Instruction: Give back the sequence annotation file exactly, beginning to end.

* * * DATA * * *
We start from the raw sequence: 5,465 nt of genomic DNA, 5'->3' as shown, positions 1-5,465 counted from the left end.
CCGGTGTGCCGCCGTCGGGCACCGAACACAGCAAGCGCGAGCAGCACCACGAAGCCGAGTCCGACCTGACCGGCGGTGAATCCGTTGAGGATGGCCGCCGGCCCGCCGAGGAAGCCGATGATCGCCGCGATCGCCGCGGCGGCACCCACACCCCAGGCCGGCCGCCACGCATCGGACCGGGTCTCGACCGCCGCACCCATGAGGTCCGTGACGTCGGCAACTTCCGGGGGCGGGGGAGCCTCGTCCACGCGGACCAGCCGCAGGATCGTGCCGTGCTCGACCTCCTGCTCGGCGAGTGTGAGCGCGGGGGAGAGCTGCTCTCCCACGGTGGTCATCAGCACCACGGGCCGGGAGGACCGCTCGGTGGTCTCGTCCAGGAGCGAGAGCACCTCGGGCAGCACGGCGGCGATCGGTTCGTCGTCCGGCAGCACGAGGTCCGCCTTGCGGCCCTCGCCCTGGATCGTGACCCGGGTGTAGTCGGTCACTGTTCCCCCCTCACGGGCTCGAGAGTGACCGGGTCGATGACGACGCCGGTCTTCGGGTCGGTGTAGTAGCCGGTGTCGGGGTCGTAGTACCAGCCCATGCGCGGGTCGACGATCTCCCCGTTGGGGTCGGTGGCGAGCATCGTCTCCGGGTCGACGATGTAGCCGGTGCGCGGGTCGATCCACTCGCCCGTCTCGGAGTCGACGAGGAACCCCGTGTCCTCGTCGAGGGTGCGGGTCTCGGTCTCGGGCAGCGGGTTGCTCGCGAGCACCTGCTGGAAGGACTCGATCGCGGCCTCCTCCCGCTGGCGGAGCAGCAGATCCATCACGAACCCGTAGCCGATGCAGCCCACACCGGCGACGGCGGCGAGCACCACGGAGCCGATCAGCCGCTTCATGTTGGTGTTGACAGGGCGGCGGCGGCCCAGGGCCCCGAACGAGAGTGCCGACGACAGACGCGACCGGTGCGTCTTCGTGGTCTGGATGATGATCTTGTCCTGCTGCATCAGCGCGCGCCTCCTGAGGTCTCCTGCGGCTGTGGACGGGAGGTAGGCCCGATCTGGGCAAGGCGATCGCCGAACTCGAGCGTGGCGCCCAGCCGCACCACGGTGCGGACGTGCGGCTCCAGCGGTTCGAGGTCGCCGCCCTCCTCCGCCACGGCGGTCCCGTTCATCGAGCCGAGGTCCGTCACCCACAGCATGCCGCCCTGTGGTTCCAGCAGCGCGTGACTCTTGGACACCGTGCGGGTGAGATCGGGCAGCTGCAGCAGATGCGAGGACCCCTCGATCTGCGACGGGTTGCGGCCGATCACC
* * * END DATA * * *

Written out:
We start from the raw sequence: 5,465 nt of genomic DNA, 5'->3' as shown, positions 1-5,465 counted from the left end.
CCGGTGTGCCGCCGTCGGGCACCGAACACAGCAAGCGCGAGCAGCACCACGAAGCCGAGTCCGACCTGACCGGCGGTGAATCCGTTGAGGATGGCCGCCGGCCCGCCGAGGAAGCCGATGATCGCCGCGATCGCCGCGGCGGCACCCACACCCCAGGCCGGCCGCCACGCATCGGACCGGGTCTCGACCGCCGCACCCATGAGGTCCGTGACGTCGGCAACTTCCGGGGGCGGGGGAGCCTCGTCCACGCGGACCAGCCGCAGGATCGTGCCGTGCTCGACCTCCTGCTCGGCGAGTGTGAGCGCGGGGGAGAGCTGCTCTCCCACGGTGGTCATCAGCACCACGGGCCGGGAGGACCGCTCGGTGGTCTCGTCCAGGAGCGAGAGCACCTCGGGCAGCACGGCGGCGATCGGTTCGTCGTCCGGCAGCACGAGGTCCGCCTTGCGGCCCTCGCCCTGGATCGTGACCCGGGTGTAGTCGGTCACTGTTCCCCCCTCACGGGCTCGAGAGTGACCGGGTCGATGACGACGCCGGTCTTCGGGTCGGTGTAGTAGCCGGTGTCGGGGTCGTAGTACCAGCCCATGCGCGGGTCGACGATCTCCCCGTTGGGGTCGGTGGCGAGCATCGTCTCCGGGTCGACGATGTAGCCGGTGCGCGGGTCGATCCACTCGCCCGTCTCGGAGTCGACGAGGAACCCCGTGTCCTCGTCGAGGGTGCGGGTCTCGGTCTCGGGCAGCGGGTTGCTCGCGAGCACCTGCTGGAAGGACTCGATCGCGGCCTCCTCCCGCTGGCGGAGCAGCAGATCCATCACGAACCCGTAGCCGATGCAGCCCACACCGGCGACGGCGGCGAGCACCACGGAGCCGATCAGCCGCTTCATGTTGGTGTTGACAGGGCGGCGGCGGCCCAGGGCCCCGAACGAGAGTGCCGACGACAGACGCGACCGGTGCGTCTTCGTGGTCTGGATGATGATCTTGTCCTGCTGCATCAGCGCGCGCCTCCTGAGGTCTCCTGCGGCTGTGGACGGGAGGTAGGCCCGATCTGGGCAAGGCGATCGCCGAACTCGAGCGTGGCGCCCAGCCGCACCACGGTGCGGACGTGCGGCTCCAGCGGTTCGAGGTCGCCGCCCTCCTCCGCCACGGCGGTCCCGTTCATCGAGCCGAGGTCCGTCACCCACAGCATGCCGCCCTGTGGTTCCAGCAGCGCGTGACTCTTGGACACCGTGCGGGTGAGATCGGGCAGCTGCAGCAGATGCGAGGACCCCTCGATCTGCGACGGGTTGCGGCCGATCACC